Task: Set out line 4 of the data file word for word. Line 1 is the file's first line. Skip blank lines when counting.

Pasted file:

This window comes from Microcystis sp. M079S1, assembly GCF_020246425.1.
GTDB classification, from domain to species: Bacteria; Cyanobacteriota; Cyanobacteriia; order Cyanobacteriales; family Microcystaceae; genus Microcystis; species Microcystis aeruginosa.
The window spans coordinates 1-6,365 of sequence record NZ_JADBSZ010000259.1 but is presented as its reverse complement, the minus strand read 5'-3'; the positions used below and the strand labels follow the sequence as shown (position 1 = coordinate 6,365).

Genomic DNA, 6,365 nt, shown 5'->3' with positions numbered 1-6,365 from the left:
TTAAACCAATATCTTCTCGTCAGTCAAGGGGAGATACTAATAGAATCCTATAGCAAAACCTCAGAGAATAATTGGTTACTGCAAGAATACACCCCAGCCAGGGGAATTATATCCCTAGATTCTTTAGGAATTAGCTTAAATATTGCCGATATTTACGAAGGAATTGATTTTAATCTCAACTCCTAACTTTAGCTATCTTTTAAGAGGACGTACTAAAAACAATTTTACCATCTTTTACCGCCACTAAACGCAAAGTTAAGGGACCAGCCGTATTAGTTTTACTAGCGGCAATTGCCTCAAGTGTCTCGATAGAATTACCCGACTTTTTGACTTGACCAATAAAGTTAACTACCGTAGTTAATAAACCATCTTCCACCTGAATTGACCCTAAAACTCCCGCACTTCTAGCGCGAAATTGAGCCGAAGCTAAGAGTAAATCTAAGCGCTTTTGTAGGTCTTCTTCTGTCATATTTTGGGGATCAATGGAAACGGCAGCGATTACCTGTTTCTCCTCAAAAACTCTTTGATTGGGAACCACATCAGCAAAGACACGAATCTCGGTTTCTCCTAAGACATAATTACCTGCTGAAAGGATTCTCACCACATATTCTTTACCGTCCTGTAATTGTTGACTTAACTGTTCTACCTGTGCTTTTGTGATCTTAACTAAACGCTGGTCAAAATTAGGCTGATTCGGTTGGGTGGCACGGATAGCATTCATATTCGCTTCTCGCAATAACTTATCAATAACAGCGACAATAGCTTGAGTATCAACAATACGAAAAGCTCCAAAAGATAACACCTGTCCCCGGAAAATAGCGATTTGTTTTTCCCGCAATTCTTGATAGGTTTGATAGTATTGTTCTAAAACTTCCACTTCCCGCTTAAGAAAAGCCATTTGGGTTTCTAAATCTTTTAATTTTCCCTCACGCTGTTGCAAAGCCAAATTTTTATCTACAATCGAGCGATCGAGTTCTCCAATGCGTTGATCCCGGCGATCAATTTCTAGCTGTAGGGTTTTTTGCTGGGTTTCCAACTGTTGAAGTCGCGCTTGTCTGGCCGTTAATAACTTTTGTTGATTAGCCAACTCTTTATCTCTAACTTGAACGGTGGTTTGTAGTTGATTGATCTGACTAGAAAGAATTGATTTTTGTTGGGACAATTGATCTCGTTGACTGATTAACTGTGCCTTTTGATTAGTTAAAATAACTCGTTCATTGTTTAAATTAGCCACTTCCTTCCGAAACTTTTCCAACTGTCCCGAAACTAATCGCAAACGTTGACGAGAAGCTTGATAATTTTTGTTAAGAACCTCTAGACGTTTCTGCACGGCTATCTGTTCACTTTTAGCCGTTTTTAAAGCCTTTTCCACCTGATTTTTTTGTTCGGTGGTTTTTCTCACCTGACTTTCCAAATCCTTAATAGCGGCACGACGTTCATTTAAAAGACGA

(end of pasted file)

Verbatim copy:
Genomic DNA, 6,365 nt, shown 5'->3' with positions numbered 1-6,365 from the left: